- 23 January 2008 | Surfing
The city’s visitors bureau have guaranteed its exclusive Surf City USA trademark, ending a legal battle with a Santa Cruz shop owner who sued them over the brand use. Huntington Beach City reached a settlement with Santa Cruz, after a dispute reignited in 2004.
The Surf City USA brand began as a concept proposed at a brand discovery workshop of the Huntington Beach Conference and Visitors Bureau on July 20, 2004.
At the time, workshop participants felt that the City’s official nickname, “Surf City” – representing the idealized Southern California beach town celebrated in a Jan & Dean song by the same title – represented a potential brand position that could be used to promote the city.
The Surf City name was not unique, however. It belonged to other municipalities in America. Nothing distinguished it from the popular song title of the 1960s. As such, the “USA” phrase was placed at the end of the title to give it more cache and international stature. The intent was to create a brand position that could be clearly associated with a lifestyle and state-of-mind rather than a song or place on the map.
Six potential brand positions including the Surf City USA phrase were subsequently tested in an online focus group, visitor intercept study, local industry survey and on-line survey of 40,000 travelers in the western U.S.
The research revealed immense potential for the Surf City USA name. A subsequent trademark and online search determined the phrase was not trademarked nor being used to promote any other city, product or service.
On November 17, 2004, four applications to register the Surf City USA trademark were filed with the U.S. Patent & Trademark Office. Only nine days later, the news was reported in the Orange County Register, picked up by the Associated Press and spread across the U.S. No one in their wildest dreams had imagined the newly minted trademark would interest so many people.
News of the trademark registrations was greeted by a laugh from the Mayor of Surf City, N.C. The Borough of Surf City, N.J. didn’t respond at all. But in the northern California beach community of Santa Cruz, officials appeared to be fighting mad. The Mayor told reporters, “I think they’re [Huntington Beach] a bunch of wimps.” He suggested a surf-off to settle who should own the trademark.
Media interest skyrocketed. Why the controversy? Bureau officials were surprised to read that “Surf City” was considered a nickname for Santa Cruz, too.
Furthermore, Santa Cruz officials had fought an attempt by Huntington Beach during the 1990s to pass a resolution in the state legislature naming it “Surf City.” The ancient conflict had triggered a knee-jerk defensive reaction. There was really nothing to fight about but no one in the press seemed to care.
A tsunami of news coverage followed over the next 10 months to report about the new brand name and which town was the real “Surf City.” More than 200 articles appeared in major publications across the world, in additional to international news broadcasts on radio and TV.
The publicity had an equivalent advertising value worth millions of dollars as both cities were thrust onto the world stage for comparison and commentary.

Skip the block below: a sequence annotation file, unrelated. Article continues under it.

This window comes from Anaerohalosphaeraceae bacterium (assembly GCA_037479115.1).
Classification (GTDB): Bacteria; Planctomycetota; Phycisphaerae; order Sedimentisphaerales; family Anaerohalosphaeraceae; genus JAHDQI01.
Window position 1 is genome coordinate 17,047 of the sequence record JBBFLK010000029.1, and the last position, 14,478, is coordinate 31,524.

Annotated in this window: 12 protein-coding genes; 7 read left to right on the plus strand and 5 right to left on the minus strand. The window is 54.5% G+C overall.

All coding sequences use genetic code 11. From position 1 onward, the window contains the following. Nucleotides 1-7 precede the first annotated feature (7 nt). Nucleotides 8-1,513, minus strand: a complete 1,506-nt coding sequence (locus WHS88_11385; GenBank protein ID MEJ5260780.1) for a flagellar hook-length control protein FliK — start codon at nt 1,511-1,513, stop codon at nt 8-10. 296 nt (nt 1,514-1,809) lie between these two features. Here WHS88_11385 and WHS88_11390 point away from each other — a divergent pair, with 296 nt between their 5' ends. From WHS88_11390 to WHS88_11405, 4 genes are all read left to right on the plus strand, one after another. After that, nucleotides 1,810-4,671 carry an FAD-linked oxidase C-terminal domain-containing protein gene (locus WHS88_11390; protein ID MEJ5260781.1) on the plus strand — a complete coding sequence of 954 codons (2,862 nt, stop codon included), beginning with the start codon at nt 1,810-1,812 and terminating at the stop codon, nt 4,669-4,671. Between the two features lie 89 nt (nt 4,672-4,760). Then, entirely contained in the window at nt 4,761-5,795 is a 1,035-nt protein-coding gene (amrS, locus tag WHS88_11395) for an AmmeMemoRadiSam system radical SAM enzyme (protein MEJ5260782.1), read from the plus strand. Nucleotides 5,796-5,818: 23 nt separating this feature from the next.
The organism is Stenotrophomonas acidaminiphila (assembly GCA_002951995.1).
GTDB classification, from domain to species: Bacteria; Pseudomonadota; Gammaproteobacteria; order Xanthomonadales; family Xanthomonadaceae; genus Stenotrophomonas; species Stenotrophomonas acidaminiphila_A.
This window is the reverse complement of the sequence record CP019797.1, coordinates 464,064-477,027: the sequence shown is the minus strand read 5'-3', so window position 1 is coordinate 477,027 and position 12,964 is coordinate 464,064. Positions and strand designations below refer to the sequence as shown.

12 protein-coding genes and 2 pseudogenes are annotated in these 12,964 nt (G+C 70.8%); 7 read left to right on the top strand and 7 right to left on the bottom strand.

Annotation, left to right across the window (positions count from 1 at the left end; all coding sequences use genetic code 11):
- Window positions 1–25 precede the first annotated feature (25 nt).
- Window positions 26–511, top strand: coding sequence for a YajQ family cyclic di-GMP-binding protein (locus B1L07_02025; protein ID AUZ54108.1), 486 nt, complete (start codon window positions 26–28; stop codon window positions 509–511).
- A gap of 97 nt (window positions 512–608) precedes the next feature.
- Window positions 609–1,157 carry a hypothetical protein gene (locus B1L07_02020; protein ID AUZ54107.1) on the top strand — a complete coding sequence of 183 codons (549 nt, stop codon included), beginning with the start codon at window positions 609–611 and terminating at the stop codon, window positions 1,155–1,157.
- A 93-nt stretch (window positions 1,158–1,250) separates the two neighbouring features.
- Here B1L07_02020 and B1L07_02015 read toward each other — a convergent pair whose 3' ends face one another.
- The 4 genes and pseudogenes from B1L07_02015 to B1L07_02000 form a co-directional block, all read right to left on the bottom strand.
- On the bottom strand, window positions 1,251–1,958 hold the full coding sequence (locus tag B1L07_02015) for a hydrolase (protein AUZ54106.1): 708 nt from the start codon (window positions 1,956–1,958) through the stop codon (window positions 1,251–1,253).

Looking back in history, one of life’s many ironies may be thatofficials from a small college town in northern California unwittingly helped to make the official brand of Huntington Beach a huge success from almost the day it was launched. The irreverent and defiant response from Santa Cruz officials helped to give the Surf City USA brand public awareness and equity that normally would have taken years to cultivate.
Even as heightened public attention placed heavy demand on Bureau staff to respond to inquiries, its Board of Directors stayed focused. In January of 2005, an internet-based survey of Huntington Beach citizens discovered overwhelming local approval for marketing the community with the Surf City USA brand.
With a margin of error of +/- 6.6 percent, 92 percent of residents thought the name fit from “fairly well” to “perfectly.” Bolstered by the findings, the Bureau summarized the key research findings to date and commissioned five local graphic artists to design 44 different potential brand logo designs.
In May of 2004, four final logo treatments were selected and published on the internet for a public vote. Within three weeks, 1,110 visitors and 505 residents had logged online to register their thoughts in the debate.
In a Board meeting covered by reporters from the Los Angeles Times, Orange County Register and the community’s two weekly newspapers, the Bureau’s Board of Directors voted to support the election results.
The surfboard shaped logo with the Huntington Beach Pier in the upper left hand corner was adopted on July 12, 2005. Few brands or brand logos have been created with an equivalent foundation of research and public input. Following 18 months of review and questioning by the U.S.
Patent & Trademark Office, three of the first Surf City USA trademark registrations were granted on May 11, 2006. The news again generated worldwide media coverage worth millions of dollars.
More than 100 articles appeared in significant publications worldwide, as well as national news coverage on most of the major cable TV stations including CNN and MSNBC.
As a nonprofit entity where “profits” are not distributed to shareholders, the long-term vision of the Huntington Beach Conference and Visitors Bureau is to create a 501(c)3 philanthropic subsidiary – the Surf City USA Foundation – to perpetuate the Surf City USA spirit in Huntington Beach.
A portion of revenues derived from the brand could be used to construct the world’s ultimate surfing museum, as well as other projects.
Source: Surf City USA